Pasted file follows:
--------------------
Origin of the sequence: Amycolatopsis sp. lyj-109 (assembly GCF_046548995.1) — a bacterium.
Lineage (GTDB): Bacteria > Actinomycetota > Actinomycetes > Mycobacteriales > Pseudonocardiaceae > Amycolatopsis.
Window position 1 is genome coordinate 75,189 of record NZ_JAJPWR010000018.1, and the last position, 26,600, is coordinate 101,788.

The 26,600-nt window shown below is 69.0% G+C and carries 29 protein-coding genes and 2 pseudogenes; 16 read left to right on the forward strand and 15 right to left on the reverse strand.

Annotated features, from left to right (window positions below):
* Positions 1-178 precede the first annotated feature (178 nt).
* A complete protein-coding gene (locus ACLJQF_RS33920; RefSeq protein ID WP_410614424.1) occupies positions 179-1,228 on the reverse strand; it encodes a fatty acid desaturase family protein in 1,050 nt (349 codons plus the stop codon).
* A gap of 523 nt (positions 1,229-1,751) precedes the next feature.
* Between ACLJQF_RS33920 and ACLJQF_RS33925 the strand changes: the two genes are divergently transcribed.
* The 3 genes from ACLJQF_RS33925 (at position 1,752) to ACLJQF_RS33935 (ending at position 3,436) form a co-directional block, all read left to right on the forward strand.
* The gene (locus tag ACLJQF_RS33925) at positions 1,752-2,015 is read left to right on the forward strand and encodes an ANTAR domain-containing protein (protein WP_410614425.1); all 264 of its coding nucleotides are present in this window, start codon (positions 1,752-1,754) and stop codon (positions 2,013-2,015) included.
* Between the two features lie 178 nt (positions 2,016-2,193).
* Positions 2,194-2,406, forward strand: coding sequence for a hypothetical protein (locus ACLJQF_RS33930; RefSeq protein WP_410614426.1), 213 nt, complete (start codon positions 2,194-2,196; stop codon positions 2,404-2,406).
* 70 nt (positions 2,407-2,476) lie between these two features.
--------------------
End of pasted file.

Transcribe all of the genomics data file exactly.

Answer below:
Origin of the sequence: Amycolatopsis sp. lyj-109 (assembly GCF_046548995.1) — a bacterium.
Lineage (GTDB): Bacteria > Actinomycetota > Actinomycetes > Mycobacteriales > Pseudonocardiaceae > Amycolatopsis.
Window position 1 is genome coordinate 75,189 of record NZ_JAJPWR010000018.1, and the last position, 26,600, is coordinate 101,788.

The 26,600-nt window shown below is 69.0% G+C and carries 29 protein-coding genes and 2 pseudogenes; 16 read left to right on the forward strand and 15 right to left on the reverse strand.

Annotated features, from left to right (window positions below):
* Positions 1-178 precede the first annotated feature (178 nt).
* A complete protein-coding gene (locus ACLJQF_RS33920; RefSeq protein ID WP_410614424.1) occupies positions 179-1,228 on the reverse strand; it encodes a fatty acid desaturase family protein in 1,050 nt (349 codons plus the stop codon).
* A gap of 523 nt (positions 1,229-1,751) precedes the next feature.
* Between ACLJQF_RS33920 and ACLJQF_RS33925 the strand changes: the two genes are divergently transcribed.
* The 3 genes from ACLJQF_RS33925 (at position 1,752) to ACLJQF_RS33935 (ending at position 3,436) form a co-directional block, all read left to right on the forward strand.
* The gene (locus tag ACLJQF_RS33925) at positions 1,752-2,015 is read left to right on the forward strand and encodes an ANTAR domain-containing protein (protein WP_410614425.1); all 264 of its coding nucleotides are present in this window, start codon (positions 1,752-1,754) and stop codon (positions 2,013-2,015) included.
* Between the two features lie 178 nt (positions 2,016-2,193).
* Positions 2,194-2,406, forward strand: coding sequence for a hypothetical protein (locus ACLJQF_RS33930; RefSeq protein WP_410614426.1), 213 nt, complete (start codon positions 2,194-2,196; stop codon positions 2,404-2,406).
* 70 nt (positions 2,407-2,476) lie between these two features.